To spend a half holiday one could do no better than to tramp around the mountain. The road differs much from those already described, since it combines both climbing and level walking. This, next to "The Pike," is most popular. Leaving that road on the right and passing a collection of houses, the way leads us into the woods. The path at first is grassy and moss-grown. By its side a brook leaps and babbles over its rocky bed, and tall monarchs of the forest look down upon it. We go up hill and down dale past barns adorned with dead hawks and owls, and by the homes of thrifty farmers, some of them perhaps the descendants of the Teutonic mercenaries of the Revolutionary War. Going along we find pastoral scenes, lovely enough for the muse of a Theocritus, and over all these a holy calm is ever reigning and the breezes sweeping along are laden with peace. After tramping three or four miles a little settlement, known as Eyler's Valley, is reached. Here there is a store whose stock ranged from a paper of pins to a coffin, from a stick of candy to a suit of clothes. There are also two high poles which would puzzle the uninitiated. These are witnesses of the great interest the people take in politics; for they are the liberty poles of the parties, and at present on the Democratic pole a broom may be found which sweeps the cobwebs from the political sky of this benighted section, signifying how its adherents won a clean victory while the Democracy was swamped in the outside world. The store is a half-way mark, and as a common thing we sit on the fence-rails near by and look in. Resuming the journey, a little graveyard is seen, where white headstones tell us that here "the rude forefathers of the hamlet sleep." Traveling about three miles more along the glen, we come to many farm-houses and well-kept orchards and fields, and then, having seen the beauties of the mountain, wood and stream, and having been entertained by the sight of the simple people, we pass off the mountain road and complete the circumference at the College gate.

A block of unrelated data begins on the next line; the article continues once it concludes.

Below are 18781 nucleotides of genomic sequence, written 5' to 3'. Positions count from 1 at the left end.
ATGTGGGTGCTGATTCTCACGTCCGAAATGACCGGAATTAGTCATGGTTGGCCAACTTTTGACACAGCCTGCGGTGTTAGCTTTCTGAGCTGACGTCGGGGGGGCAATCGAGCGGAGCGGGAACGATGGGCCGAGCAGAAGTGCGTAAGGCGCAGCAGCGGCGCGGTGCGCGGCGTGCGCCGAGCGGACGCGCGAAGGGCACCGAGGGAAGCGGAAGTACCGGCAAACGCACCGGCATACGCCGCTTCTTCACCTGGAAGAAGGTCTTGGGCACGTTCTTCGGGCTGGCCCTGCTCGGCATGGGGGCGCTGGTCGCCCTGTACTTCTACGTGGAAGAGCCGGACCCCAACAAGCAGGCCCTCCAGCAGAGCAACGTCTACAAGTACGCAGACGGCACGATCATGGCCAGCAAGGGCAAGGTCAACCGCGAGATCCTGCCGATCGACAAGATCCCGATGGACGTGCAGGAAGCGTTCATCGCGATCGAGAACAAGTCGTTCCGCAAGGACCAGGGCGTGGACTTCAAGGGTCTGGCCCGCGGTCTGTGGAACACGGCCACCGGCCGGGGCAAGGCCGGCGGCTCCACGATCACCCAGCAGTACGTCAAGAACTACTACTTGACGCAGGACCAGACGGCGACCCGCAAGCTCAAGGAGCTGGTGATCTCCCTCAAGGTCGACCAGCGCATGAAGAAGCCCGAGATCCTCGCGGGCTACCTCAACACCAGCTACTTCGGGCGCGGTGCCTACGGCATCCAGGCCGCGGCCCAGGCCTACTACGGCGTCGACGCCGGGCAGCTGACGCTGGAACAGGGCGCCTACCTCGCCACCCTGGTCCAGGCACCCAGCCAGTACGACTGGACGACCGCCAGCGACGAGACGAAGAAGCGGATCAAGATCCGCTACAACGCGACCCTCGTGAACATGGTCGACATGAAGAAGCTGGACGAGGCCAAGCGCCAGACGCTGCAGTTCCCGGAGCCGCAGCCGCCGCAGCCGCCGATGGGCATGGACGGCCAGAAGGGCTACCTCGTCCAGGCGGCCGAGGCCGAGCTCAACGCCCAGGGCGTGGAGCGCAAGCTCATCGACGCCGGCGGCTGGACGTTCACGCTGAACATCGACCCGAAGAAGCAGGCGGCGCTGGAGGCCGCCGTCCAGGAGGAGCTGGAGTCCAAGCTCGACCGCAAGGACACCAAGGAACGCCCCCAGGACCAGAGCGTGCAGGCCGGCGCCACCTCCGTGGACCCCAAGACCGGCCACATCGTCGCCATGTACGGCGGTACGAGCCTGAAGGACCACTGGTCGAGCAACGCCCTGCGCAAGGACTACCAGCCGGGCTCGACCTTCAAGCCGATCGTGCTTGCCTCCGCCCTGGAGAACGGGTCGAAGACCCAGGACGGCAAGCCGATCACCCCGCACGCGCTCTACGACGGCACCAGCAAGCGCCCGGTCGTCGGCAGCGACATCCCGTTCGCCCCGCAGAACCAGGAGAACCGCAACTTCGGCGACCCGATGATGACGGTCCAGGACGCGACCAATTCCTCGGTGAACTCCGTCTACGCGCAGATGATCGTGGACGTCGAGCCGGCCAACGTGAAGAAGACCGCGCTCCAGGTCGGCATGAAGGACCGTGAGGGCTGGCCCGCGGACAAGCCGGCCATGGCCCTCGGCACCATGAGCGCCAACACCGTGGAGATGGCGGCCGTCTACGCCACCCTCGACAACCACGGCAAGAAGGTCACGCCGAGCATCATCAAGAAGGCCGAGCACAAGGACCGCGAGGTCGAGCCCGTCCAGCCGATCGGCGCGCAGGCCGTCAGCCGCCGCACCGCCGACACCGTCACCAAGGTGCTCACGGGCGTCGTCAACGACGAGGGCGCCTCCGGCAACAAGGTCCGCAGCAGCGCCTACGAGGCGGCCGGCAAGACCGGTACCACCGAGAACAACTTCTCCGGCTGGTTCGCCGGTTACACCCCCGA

''A tramp almost as long as that around the mountain is that over the Mason and Dixon line to Pennsylvania. Spring and autumn work such changes that this road is entirely different at those seasons, for in the spring time the numerous orchards bordering it are covered with blossoms and redolent of sweet odors, and the alternating Judas trees with their clusters of pink add agreeable variety to the eye, while many watercourses, new born from the melting snow of the hills, leap and murmur, and the simple homes nestling on the adjacent mountainside are bright with flowers and full of the humming of bees that issue from the hives to live again. But in the autumn how different ! The fields lie brown and bare. Stacks of corn, dry and yellow, await the harvesters. Leaves fall from the trees and cover the hard, stony path. The houses that not long ago were so pretty, now gloomy and even black, resemble nothing so much as wind-mills of Dutch paintings, without the softening effect of their attendant landscapes. But about the road itself! This, running along the edge where mountain and valley meet, pursues its way over the hills, ever winding, and hid often in the depressions, but oftener going on through level fields. Among its chief attractions is a little stone schoolhouse. Here is a brook crossed by a small bridge, and sitting on this it is interesting to watch the future great Americans, all unconscious of trousers variegated with many patches, enjoying their simple games. Passing on from here the famous Mason and Dixon line is reached. A large rock is on the line, and nearby is a typical negro cabin, while off in the meadow a lone tree stands bearing the name of the historic slavery border. A mile or so more and the road ends among the hills of Pennsylvania, in the little hamlet of Liberty Mills, called also Zora. It is pleasant to return from this walk in the evening, when the changing effects of light and shade make splendid the distant mountains, and as the farm bells are ringing, calling the laborers home to rest,

"When the bright sunset fills The silver woods with light, the green slope throws Its shadows in the hollows of the hills, And wide the upland glows."

"Besides these described, many other pleasant rambles are to be found in all directions, so that the field of walking is truly enjoyable and extensive. And when we think that the spirits of the many before us pervade these spots, they become doubly dear. Constantly roaming in them, their loveliness ever increases in our souls, so that when under June skies we come to pass the last days of student life at the old alma mater, we find ourselves wedded to those scenes and pledged to their memory forever. 95."

Chapter 70 | Chapter Index